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10 Top Tips For Siblings Sharing a Room

My daughter and son started sharing a room when Ivy was 3 years old and George was 18 months old. We decided to move them into the same room because Ivy had started saying that she was scared and lonely at night. We talked to Ivy and George about sharing a room and they were both very keen so we moved George’s cot into Ivy’s room.

Three years later and they are still happily sharing a bedroom.

Lots of parents worry that sharing a room will mean more disturbed nights because they will wake each other up and that they will become over excited at bedtime and struggle to fall asleep. For us, it has been the opposite. As soon as George moved in with Ivy, she stopped saying that she was lonely at night and yes, to begin with, bedtimes were a little more raucous but within a week they were going to bed easily.

Here are my top tips for a smooth transition

1. Time it right. Ideally make the transition when they are getting on, there is no illness, teething, sleep progressions or any big changes like potty training.

2. Let them spend lots of time playing in the bedroom with the new bed/cot step up during the day. This helps to reduce the excitement at bedtime.

3. Talk to your eldest child about the move, and share your expectations at bedtime and naptime.

4. Let the youngest child start by taking their nap in the new room.

5. If both children nap during the day, role play this so that they know what to expect when it comes to nap time. I had a lovely period where Ivy and George napped together every day and there was often an overlap of 90 minutes! When Ivy dropped her nap, George would have FOMO so we would pretend we were all going for a nap and then Ivy and I would creep out once he was asleep.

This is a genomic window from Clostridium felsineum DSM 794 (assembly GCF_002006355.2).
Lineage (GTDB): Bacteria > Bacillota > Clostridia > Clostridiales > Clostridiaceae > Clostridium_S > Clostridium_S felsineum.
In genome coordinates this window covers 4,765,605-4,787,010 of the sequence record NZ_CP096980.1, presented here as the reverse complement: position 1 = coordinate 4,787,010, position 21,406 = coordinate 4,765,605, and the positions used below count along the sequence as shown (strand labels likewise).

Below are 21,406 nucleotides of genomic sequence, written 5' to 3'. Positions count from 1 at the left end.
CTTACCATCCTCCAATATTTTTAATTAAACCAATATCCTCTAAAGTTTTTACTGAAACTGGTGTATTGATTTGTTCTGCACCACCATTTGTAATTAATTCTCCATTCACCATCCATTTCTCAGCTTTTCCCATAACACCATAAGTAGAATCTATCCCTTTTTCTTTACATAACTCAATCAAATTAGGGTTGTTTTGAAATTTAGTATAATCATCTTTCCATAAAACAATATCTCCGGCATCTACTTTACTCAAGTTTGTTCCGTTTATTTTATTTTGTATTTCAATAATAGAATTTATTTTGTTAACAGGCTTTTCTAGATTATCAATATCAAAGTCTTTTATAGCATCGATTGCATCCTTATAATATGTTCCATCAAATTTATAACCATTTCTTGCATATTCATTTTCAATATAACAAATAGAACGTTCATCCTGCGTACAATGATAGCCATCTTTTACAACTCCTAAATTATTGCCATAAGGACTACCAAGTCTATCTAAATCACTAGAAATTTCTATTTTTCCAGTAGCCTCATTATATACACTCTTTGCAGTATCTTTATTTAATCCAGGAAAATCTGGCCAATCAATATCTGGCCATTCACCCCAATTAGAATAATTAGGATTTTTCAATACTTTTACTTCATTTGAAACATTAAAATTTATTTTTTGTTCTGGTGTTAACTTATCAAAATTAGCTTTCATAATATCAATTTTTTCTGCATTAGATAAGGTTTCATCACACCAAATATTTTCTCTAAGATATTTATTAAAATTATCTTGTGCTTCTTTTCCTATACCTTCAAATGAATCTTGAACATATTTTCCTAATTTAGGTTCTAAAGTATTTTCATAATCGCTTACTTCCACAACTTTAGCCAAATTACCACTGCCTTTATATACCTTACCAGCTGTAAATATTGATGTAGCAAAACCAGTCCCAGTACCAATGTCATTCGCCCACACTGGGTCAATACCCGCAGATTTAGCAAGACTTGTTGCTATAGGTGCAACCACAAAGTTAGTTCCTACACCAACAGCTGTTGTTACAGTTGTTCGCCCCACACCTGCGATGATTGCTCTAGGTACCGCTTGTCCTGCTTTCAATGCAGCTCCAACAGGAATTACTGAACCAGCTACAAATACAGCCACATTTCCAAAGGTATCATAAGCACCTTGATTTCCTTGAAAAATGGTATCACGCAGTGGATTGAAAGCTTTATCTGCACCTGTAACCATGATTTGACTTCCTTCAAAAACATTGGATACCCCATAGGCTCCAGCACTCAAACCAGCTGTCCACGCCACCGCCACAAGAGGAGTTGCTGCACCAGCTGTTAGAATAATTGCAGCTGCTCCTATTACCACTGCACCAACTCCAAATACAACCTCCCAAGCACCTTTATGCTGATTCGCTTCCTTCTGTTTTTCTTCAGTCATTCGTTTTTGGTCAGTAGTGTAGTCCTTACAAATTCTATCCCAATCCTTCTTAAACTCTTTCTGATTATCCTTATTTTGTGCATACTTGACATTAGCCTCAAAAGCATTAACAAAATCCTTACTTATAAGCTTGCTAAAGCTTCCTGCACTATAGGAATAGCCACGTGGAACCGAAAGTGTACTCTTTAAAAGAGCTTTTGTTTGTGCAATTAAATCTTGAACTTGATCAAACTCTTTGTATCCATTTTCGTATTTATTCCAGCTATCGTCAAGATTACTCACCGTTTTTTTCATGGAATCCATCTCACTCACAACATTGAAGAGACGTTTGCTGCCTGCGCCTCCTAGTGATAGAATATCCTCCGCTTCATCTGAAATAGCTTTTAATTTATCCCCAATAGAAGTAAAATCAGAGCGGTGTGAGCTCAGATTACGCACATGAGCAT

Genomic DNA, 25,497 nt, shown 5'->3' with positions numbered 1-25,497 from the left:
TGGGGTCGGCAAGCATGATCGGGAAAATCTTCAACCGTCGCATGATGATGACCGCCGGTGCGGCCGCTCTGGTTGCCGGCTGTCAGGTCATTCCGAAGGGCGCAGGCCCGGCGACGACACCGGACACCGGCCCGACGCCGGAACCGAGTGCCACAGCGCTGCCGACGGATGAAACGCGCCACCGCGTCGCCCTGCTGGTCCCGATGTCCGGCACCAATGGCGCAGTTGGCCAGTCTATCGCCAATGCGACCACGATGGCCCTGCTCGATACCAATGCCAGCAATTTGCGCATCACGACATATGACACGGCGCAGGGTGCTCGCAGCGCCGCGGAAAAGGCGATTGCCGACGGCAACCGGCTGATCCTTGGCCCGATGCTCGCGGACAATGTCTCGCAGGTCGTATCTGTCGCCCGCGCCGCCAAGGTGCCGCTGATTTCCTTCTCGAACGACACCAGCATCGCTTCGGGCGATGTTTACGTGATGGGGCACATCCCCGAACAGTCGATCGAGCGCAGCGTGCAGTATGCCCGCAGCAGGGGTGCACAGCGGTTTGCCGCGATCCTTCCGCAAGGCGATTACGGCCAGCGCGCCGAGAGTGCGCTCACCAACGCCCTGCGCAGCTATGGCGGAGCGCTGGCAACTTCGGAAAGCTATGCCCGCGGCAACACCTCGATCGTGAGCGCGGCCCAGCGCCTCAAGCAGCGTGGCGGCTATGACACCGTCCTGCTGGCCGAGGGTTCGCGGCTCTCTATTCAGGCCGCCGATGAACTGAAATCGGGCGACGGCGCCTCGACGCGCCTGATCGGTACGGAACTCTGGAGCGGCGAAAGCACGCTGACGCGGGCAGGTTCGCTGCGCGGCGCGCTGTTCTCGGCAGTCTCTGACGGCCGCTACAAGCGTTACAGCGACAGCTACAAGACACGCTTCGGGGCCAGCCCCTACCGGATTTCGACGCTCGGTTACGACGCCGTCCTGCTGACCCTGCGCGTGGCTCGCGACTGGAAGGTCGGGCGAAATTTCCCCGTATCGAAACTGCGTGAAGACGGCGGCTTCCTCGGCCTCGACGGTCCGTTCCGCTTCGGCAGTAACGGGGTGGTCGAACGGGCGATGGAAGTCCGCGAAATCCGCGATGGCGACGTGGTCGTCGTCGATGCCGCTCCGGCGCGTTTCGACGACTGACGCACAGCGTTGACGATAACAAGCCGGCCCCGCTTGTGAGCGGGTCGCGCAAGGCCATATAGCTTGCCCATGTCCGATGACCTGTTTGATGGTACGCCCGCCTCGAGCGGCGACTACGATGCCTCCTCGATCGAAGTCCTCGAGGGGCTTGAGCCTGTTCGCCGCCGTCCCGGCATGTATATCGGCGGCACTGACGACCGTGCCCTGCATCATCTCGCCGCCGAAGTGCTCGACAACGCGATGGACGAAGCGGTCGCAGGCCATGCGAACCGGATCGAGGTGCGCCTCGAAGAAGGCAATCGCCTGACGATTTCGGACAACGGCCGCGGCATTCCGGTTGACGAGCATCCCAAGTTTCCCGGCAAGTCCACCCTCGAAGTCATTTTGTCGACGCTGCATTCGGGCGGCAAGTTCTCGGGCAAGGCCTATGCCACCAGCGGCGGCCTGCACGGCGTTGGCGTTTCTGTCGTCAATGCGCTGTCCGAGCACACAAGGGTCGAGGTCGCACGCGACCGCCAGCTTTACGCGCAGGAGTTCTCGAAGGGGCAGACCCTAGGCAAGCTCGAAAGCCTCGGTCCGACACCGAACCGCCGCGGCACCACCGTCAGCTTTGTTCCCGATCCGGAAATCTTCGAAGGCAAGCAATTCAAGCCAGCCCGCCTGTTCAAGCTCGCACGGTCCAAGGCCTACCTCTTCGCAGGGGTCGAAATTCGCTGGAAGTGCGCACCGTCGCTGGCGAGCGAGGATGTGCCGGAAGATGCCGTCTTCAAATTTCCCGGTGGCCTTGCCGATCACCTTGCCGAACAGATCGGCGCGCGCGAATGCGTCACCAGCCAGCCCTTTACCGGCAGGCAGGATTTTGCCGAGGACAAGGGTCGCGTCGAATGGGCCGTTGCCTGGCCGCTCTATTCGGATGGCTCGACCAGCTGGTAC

6. Set expectations. Make sure both children know that if one of them wakes up, you will come and comfort them (the other one can go straight back to sleep).

7. Pre-empt any disagreements around sleep preference like the use of nightlights as opposed to darkness. If you have one child who really likes darkness but the other likes to have some light, eye masks can really help.

8.Try using white noise. If there are wake ups in the night, white noise can really help to keep the other child asleep. It can also help if one child wakes for the day earlier than the other.

9. Aim to honour each child’s sleep routine and needs. This may mean having two different bedtimes and bringing in one child when the other is already asleep. For me I have had to do bedtime at the same time as I’m often solo parenting at this time. I have found this tricky at times because George doesn’t need to go to bed as early as Ivy. But I have always let him play quietly (in the bedroom) whilst I have sat or laid with Ivy and then once he is tired he will get into bed and go to sleep. He knows that if he needs me I will lie down with him but most of the time he falls asleep easily once he has got the last bit of his energy out.

10. Have a back up plan for when one child is ill or goes through a sleep progression (regression). This could be to have them in your bed (if it is safe to do so) or to have a travel cot in your room.

Any Questions ?

I would love to answer any questions you have about siblings sharing a room, you can ask these in the comments below.

Further Support

If you are after any more sleep support you can book personalised consultation with me or self paced online courses .


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